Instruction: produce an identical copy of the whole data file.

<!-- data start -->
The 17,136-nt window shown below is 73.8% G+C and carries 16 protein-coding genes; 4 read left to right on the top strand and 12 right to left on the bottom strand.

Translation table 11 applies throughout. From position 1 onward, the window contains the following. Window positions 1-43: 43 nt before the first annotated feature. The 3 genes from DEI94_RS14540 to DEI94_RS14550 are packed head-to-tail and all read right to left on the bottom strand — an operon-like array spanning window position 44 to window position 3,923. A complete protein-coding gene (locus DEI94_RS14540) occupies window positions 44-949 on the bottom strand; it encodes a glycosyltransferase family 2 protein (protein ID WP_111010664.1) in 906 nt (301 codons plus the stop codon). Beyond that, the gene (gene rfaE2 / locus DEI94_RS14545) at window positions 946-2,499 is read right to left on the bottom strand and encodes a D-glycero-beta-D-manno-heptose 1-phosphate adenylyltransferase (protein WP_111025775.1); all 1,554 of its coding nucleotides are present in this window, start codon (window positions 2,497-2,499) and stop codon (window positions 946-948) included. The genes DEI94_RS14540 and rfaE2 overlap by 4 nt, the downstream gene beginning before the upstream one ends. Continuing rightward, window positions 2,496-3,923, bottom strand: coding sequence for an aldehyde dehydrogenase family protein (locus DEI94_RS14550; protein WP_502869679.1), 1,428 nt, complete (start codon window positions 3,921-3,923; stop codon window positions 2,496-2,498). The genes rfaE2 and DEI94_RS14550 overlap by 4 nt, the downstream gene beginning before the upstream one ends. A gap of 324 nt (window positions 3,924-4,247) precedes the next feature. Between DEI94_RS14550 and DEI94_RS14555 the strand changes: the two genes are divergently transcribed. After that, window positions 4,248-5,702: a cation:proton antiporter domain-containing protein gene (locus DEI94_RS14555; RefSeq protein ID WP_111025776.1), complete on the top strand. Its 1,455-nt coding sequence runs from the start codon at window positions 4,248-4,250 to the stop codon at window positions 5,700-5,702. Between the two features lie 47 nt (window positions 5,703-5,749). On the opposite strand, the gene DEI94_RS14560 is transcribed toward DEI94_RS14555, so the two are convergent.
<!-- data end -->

The 17,136-nt window shown below is 73.8% G+C and carries 16 protein-coding genes; 4 read left to right on the top strand and 12 right to left on the bottom strand.

Translation table 11 applies throughout. From position 1 onward, the window contains the following. Window positions 1-43: 43 nt before the first annotated feature. The 3 genes from DEI94_RS14540 to DEI94_RS14550 are packed head-to-tail and all read right to left on the bottom strand — an operon-like array spanning window position 44 to window position 3,923. A complete protein-coding gene (locus DEI94_RS14540) occupies window positions 44-949 on the bottom strand; it encodes a glycosyltransferase family 2 protein (protein ID WP_111010664.1) in 906 nt (301 codons plus the stop codon). Beyond that, the gene (gene rfaE2 / locus DEI94_RS14545) at window positions 946-2,499 is read right to left on the bottom strand and encodes a D-glycero-beta-D-manno-heptose 1-phosphate adenylyltransferase (protein WP_111025775.1); all 1,554 of its coding nucleotides are present in this window, start codon (window positions 2,497-2,499) and stop codon (window positions 946-948) included. The genes DEI94_RS14540 and rfaE2 overlap by 4 nt, the downstream gene beginning before the upstream one ends. Continuing rightward, window positions 2,496-3,923, bottom strand: coding sequence for an aldehyde dehydrogenase family protein (locus DEI94_RS14550; protein WP_502869679.1), 1,428 nt, complete (start codon window positions 3,921-3,923; stop codon window positions 2,496-2,498). The genes rfaE2 and DEI94_RS14550 overlap by 4 nt, the downstream gene beginning before the upstream one ends. A gap of 324 nt (window positions 3,924-4,247) precedes the next feature. Between DEI94_RS14550 and DEI94_RS14555 the strand changes: the two genes are divergently transcribed. After that, window positions 4,248-5,702: a cation:proton antiporter domain-containing protein gene (locus DEI94_RS14555; RefSeq protein ID WP_111025776.1), complete on the top strand. Its 1,455-nt coding sequence runs from the start codon at window positions 4,248-4,250 to the stop codon at window positions 5,700-5,702. Between the two features lie 47 nt (window positions 5,703-5,749). On the opposite strand, the gene DEI94_RS14560 is transcribed toward DEI94_RS14555, so the two are convergent.